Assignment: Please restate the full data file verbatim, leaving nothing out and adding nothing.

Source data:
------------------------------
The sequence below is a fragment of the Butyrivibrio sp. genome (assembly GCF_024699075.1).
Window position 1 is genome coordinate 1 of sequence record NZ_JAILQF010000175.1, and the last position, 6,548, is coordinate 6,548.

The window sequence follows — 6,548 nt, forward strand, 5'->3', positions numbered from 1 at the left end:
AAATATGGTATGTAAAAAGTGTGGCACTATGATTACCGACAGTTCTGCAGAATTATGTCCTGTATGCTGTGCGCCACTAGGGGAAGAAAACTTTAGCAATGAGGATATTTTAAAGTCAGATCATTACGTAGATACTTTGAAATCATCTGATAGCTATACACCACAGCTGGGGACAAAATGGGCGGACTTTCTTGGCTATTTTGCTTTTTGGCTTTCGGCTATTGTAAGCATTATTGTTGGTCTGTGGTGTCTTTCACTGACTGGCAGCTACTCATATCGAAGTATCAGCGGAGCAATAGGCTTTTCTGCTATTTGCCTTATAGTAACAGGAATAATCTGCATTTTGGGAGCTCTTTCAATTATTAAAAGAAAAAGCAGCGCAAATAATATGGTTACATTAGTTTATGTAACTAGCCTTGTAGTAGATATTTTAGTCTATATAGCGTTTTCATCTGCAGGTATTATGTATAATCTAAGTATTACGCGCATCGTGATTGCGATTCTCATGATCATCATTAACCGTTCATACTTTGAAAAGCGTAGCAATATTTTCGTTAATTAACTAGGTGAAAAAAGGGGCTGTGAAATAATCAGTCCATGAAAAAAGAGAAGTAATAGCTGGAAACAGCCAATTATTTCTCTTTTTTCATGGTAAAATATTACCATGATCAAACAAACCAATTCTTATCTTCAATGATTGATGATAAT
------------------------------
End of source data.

The sequence below is a fragment of the Butyrivibrio sp. genome (assembly GCF_024699075.1).
Window position 1 is genome coordinate 1 of sequence record NZ_JAILQF010000175.1, and the last position, 6,548, is coordinate 6,548.

The window sequence follows — 6,548 nt, forward strand, 5'->3', positions numbered from 1 at the left end:
AAATATGGTATGTAAAAAGTGTGGCACTATGATTACCGACAGTTCTGCAGAATTATGTCCTGTATGCTGTGCGCCACTAGGGGAAGAAAACTTTAGCAATGAGGATATTTTAAAGTCAGATCATTACGTAGATACTTTGAAATCATCTGATAGCTATACACCACAGCTGGGGACAAAATGGGCGGACTTTCTTGGCTATTTTGCTTTTTGGCTTTCGGCTATTGTAAGCATTATTGTTGGTCTGTGGTGTCTTTCACTGACTGGCAGCTACTCATATCGAAGTATCAGCGGAGCAATAGGCTTTTCTGCTATTTGCCTTATAGTAACAGGAATAATCTGCATTTTGGGAGCTCTTTCAATTATTAAAAGAAAAAGCAGCGCAAATAATATGGTTACATTAGTTTATGTAACTAGCCTTGTAGTAGATATTTTAGTCTATATAGCGTTTTCATCTGCAGGTATTATGTATAATCTAAGTATTACGCGCATCGTGATTGCGATTCTCATGATCATCATTAACCGTTCATACTTTGAAAAGCGTAGCAATATTTTCGTTAATTAACTAGGTGAAAAAAGGGGCTGTGAAATAATCAGTCCATGAAAAAAGAGAAGTAATAGCTGGAAACAGCCAATTATTTCTCTTTTTTCATGGTAAAATATTACCATGATCAAACAAACCAATTCTTATCTTCAATGATTGATGATAAT